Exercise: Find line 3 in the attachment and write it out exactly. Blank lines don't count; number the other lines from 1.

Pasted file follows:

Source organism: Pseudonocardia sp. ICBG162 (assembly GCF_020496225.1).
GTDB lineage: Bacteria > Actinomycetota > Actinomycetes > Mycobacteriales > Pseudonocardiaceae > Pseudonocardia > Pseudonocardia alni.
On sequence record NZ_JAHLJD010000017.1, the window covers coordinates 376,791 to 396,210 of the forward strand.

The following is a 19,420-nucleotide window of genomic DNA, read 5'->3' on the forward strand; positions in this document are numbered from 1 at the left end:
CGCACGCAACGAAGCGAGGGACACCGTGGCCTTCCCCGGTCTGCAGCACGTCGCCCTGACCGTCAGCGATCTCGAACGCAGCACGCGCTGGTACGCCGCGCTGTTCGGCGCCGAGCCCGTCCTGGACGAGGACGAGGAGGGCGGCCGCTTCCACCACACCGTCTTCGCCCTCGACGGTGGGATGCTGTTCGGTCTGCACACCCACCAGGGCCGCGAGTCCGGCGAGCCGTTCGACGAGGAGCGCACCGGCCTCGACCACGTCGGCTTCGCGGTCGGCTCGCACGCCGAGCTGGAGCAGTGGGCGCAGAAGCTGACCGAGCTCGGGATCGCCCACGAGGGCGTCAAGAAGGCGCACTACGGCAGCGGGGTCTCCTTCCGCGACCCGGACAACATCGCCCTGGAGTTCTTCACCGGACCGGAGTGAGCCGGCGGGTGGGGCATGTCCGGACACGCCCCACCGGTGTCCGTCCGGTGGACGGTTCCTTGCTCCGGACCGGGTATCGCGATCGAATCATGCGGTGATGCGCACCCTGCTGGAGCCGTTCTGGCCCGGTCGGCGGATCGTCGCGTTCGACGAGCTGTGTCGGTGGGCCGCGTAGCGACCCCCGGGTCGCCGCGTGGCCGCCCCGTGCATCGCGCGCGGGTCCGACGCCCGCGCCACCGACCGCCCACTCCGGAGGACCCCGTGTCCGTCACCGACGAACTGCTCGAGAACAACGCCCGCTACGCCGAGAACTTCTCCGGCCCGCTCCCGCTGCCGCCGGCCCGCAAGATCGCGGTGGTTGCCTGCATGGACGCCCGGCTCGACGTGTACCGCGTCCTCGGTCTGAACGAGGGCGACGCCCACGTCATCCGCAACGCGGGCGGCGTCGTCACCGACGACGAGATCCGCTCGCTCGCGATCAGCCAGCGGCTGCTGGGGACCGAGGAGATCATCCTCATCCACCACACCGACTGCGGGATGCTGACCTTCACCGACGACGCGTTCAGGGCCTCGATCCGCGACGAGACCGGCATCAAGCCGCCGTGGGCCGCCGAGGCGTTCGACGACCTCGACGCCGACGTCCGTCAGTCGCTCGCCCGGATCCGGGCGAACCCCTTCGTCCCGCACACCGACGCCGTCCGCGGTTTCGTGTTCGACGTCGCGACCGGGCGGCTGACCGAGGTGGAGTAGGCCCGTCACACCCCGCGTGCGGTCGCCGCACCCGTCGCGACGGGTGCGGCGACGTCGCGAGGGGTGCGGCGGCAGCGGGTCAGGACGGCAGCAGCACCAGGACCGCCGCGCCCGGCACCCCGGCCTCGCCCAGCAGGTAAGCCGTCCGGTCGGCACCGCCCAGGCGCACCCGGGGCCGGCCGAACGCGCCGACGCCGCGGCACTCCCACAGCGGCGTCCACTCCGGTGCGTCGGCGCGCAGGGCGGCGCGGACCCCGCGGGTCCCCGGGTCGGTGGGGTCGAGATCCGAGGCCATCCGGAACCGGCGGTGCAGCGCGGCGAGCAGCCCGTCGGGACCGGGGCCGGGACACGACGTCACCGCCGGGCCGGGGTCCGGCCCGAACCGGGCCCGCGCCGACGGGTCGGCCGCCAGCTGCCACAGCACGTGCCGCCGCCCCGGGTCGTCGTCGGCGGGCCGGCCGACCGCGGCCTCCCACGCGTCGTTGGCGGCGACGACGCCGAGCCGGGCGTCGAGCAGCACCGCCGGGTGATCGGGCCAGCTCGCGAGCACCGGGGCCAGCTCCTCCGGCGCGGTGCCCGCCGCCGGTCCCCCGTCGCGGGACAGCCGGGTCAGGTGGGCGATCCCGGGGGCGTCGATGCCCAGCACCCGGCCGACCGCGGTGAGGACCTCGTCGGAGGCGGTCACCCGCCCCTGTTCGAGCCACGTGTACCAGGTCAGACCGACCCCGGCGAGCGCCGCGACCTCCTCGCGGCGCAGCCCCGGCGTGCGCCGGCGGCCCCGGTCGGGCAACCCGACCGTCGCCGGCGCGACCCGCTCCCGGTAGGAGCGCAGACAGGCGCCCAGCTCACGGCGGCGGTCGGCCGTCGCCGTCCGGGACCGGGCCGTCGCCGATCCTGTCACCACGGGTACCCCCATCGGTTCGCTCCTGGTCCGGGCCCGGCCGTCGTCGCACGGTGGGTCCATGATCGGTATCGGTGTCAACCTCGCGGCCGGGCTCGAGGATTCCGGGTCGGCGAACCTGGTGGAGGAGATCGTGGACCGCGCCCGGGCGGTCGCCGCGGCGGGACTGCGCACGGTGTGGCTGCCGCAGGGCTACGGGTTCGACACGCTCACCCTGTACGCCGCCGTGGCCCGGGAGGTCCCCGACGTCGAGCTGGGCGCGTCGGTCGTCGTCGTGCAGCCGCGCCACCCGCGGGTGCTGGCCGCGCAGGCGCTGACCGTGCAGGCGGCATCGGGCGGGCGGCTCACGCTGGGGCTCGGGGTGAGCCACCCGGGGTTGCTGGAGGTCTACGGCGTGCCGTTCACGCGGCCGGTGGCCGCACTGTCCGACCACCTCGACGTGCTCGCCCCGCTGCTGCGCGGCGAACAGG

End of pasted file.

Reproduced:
On sequence record NZ_JAHLJD010000017.1, the window covers coordinates 376,791 to 396,210 of the forward strand.